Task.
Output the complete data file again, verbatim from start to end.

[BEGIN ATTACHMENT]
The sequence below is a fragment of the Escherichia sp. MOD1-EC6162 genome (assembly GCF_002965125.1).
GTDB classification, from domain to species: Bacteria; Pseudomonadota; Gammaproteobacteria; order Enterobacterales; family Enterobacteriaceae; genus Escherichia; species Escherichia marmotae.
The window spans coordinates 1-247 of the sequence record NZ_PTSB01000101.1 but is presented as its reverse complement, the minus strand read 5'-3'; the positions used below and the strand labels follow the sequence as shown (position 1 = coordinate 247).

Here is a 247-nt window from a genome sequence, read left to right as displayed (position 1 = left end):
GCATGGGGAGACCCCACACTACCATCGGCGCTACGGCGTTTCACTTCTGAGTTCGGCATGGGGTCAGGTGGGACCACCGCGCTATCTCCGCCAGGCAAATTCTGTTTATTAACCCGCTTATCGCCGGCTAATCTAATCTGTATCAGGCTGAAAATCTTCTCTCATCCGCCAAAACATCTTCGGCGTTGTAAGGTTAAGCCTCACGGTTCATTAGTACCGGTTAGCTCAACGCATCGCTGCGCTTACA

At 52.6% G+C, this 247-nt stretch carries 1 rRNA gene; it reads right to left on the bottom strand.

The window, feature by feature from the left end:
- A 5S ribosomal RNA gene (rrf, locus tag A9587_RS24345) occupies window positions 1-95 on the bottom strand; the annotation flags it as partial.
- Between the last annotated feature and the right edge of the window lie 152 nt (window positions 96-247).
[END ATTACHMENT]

The sequence below is a fragment of the Escherichia sp. MOD1-EC6162 genome (assembly GCF_002965125.1).
GTDB classification, from domain to species: Bacteria; Pseudomonadota; Gammaproteobacteria; order Enterobacterales; family Enterobacteriaceae; genus Escherichia; species Escherichia marmotae.
The window spans coordinates 1-247 of the sequence record NZ_PTSB01000101.1 but is presented as its reverse complement, the minus strand read 5'-3'; the positions used below and the strand labels follow the sequence as shown (position 1 = coordinate 247).

Here is a 247-nt window from a genome sequence, read left to right as displayed (position 1 = left end):
GCATGGGGAGACCCCACACTACCATCGGCGCTACGGCGTTTCACTTCTGAGTTCGGCATGGGGTCAGGTGGGACCACCGCGCTATCTCCGCCAGGCAAATTCTGTTTATTAACCCGCTTATCGCCGGCTAATCTAATCTGTATCAGGCTGAAAATCTTCTCTCATCCGCCAAAACATCTTCGGCGTTGTAAGGTTAAGCCTCACGGTTCATTAGTACCGGTTAGCTCAACGCATCGCTGCGCTTACA

At 52.6% G+C, this 247-nt stretch carries 1 rRNA gene; it reads right to left on the bottom strand.

The window, feature by feature from the left end:
- A 5S ribosomal RNA gene (rrf, locus tag A9587_RS24345) occupies window positions 1-95 on the bottom strand; the annotation flags it as partial.
- Between the last annotated feature and the right edge of the window lie 152 nt (window positions 96-247).